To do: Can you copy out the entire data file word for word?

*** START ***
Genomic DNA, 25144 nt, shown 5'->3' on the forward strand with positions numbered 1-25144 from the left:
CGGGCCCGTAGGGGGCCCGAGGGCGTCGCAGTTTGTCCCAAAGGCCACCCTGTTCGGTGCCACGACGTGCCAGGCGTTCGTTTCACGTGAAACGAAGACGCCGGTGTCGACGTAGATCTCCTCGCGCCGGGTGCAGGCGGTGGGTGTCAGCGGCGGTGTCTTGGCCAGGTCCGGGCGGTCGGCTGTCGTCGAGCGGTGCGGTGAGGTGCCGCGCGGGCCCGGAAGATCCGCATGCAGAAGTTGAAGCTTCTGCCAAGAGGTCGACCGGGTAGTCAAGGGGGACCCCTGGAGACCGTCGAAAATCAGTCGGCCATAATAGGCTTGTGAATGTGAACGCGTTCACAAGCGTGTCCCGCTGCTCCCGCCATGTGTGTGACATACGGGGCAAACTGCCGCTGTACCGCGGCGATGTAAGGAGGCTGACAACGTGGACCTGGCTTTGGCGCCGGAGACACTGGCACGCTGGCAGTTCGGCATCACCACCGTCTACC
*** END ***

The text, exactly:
Genomic DNA, 25144 nt, shown 5'->3' on the forward strand with positions numbered 1-25144 from the left:
CGGGCCCGTAGGGGGCCCGAGGGCGTCGCAGTTTGTCCCAAAGGCCACCCTGTTCGGTGCCACGACGTGCCAGGCGTTCGTTTCACGTGAAACGAAGACGCCGGTGTCGACGTAGATCTCCTCGCGCCGGGTGCAGGCGGTGGGTGTCAGCGGCGGTGTCTTGGCCAGGTCCGGGCGGTCGGCTGTCGTCGAGCGGTGCGGTGAGGTGCCGCGCGGGCCCGGAAGATCCGCATGCAGAAGTTGAAGCTTCTGCCAAGAGGTCGACCGGGTAGTCAAGGGGGACCCCTGGAGACCGTCGAAAATCAGTCGGCCATAATAGGCTTGTGAATGTGAACGCGTTCACAAGCGTGTCCCGCTGCTCCCGCCATGTGTGTGACATACGGGGCAAACTGCCGCTGTACCGCGGCGATGTAAGGAGGCTGACAACGTGGACCTGGCTTTGGCGCCGGAGACACTGGCACGCTGGCAGTTCGGCATCACCACCGTCTACC